Piles of studies fill the cavernous gap between the have and have-nots in this country. Research shows that lower-income and minority families often have less access to, among other things, health care and quality education. And a new investigation from sociologists Daniel R. Faber of Northeastern University and Eric J. Krieg of Buffalo State College reveals another lack: protection from environmental hazards. The duo analyzed 370 communities throughout Massachusetts and found that hazardous industrial facilities, power plants, municipal solid waste combustors, toxic waste sites, landfills and trash transfer stations were unequally distributed with respect to income and/or racial composition.

"Clearly, not all Massachusetts residents enjoy equal access to a clean environment," Faber says. "Communities most heavily burdened with environmentally hazardous industrial facilities and sites are overwhelmingly minority and lower-income. Governmental action is urgently required to address these disparities." The findings of the studythe first to measure cumulative exposure to environmental hazards of all kinds in the stateare dramatic: communities in which people of color make up at least 15 percent of the population average more than four times the number of hazardous waste sites, compared with communities having less than 5 percent people of color. So, too, areas in which people of color make up at least 25 percent of the total population average nearly five times as many pounds of chemical emissions from industrial facilities per square mile, compared with communities where less than 5 percent of the population are people of color.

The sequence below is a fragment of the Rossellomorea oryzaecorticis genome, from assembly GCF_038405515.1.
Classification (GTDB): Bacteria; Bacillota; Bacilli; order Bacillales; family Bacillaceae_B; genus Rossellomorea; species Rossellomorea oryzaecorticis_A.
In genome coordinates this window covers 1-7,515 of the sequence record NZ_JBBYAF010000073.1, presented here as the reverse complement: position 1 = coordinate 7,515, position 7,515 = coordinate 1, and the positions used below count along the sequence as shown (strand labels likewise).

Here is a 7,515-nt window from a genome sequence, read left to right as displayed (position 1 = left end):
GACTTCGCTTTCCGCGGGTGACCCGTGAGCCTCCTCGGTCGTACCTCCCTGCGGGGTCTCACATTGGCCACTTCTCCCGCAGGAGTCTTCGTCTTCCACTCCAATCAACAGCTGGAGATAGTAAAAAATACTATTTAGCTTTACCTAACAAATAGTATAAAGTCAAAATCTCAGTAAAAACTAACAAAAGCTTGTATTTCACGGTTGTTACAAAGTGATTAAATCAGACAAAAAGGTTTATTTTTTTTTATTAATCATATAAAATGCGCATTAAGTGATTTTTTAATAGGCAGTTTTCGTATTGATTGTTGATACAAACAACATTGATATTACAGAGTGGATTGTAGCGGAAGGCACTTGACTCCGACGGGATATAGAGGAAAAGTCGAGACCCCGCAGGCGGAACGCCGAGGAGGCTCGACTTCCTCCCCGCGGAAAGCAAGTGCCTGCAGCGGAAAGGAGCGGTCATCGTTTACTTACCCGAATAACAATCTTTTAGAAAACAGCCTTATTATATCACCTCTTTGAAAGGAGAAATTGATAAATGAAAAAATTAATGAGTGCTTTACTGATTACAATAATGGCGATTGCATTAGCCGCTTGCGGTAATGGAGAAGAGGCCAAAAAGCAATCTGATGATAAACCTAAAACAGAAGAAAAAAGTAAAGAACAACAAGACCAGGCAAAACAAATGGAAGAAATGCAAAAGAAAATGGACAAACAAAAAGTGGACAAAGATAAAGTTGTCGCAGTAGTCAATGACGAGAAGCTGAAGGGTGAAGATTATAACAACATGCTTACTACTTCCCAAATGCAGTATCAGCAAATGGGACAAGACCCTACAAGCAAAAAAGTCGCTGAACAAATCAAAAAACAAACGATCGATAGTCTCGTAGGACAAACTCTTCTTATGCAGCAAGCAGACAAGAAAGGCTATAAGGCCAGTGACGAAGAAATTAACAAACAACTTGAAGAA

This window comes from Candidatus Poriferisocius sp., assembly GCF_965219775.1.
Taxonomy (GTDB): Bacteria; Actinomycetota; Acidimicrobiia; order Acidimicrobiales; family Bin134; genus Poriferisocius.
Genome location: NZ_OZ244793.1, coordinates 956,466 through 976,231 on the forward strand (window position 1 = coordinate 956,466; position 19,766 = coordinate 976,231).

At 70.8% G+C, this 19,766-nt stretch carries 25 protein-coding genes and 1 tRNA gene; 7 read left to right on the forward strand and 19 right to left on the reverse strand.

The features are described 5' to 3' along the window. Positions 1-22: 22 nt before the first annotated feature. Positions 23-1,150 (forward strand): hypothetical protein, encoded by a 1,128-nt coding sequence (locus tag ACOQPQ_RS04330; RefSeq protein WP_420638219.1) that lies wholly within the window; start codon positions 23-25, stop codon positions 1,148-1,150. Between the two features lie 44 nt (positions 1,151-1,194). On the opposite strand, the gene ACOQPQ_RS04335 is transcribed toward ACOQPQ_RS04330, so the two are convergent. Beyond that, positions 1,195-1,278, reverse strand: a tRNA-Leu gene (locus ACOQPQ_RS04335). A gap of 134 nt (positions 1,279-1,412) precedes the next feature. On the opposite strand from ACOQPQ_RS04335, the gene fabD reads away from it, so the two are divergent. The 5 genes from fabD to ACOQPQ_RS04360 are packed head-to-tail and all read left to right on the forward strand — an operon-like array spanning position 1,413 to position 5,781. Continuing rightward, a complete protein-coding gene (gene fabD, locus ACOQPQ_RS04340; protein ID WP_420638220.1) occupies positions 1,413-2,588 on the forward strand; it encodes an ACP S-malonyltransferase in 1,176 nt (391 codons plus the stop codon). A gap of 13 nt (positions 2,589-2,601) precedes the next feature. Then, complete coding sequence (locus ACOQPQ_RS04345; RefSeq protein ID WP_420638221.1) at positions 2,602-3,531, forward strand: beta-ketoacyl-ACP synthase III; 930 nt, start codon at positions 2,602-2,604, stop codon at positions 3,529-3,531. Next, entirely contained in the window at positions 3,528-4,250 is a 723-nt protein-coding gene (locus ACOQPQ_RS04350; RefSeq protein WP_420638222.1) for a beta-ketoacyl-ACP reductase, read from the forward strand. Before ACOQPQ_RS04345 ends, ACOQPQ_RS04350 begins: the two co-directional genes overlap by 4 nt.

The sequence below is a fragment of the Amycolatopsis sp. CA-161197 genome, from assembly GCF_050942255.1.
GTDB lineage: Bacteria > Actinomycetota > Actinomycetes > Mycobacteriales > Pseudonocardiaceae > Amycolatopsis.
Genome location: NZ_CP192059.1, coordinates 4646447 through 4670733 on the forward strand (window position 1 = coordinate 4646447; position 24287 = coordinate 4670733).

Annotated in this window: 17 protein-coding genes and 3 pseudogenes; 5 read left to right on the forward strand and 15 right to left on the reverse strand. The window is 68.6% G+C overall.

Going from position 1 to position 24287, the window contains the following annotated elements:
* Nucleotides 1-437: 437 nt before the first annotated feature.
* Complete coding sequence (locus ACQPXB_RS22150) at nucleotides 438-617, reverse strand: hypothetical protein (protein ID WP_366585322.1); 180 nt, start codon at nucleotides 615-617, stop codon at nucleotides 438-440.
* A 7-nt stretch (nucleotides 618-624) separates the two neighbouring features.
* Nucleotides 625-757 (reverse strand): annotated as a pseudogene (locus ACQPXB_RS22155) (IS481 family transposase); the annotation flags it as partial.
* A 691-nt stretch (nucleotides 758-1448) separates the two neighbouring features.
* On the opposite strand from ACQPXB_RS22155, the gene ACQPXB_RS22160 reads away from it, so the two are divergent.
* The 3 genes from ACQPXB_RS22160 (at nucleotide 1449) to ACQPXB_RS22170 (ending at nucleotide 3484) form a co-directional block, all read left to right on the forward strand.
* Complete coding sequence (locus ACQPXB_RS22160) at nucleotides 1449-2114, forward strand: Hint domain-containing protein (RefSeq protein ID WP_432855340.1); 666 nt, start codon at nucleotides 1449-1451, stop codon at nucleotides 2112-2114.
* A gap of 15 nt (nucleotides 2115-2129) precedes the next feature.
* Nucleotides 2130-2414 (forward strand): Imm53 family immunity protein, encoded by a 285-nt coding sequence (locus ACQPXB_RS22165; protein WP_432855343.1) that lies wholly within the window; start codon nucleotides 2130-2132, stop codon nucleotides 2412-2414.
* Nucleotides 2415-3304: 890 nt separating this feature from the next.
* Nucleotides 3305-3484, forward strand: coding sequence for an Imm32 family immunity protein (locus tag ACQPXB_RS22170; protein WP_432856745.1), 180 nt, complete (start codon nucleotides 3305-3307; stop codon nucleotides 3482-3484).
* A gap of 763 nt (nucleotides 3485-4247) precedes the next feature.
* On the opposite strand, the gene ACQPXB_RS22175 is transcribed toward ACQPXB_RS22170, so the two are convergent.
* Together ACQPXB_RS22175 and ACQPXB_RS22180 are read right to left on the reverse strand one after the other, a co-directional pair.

Income, too, was strongly linked to exposure levels. Communities with median household incomes of less than $30,000 average nearly seven times as many pounds of chemical emissions from industrial facilities per square mile than communities with median household incomes of $40,000 or more. Those same areas average nearly 2.5 times more waste sites, and more than four times as many waste sites per square mile. The authors make a number of suggestions to remedy the situation, chief among them passing an environmental justice law that will ensure equal protection and additional resources for overburdened areas.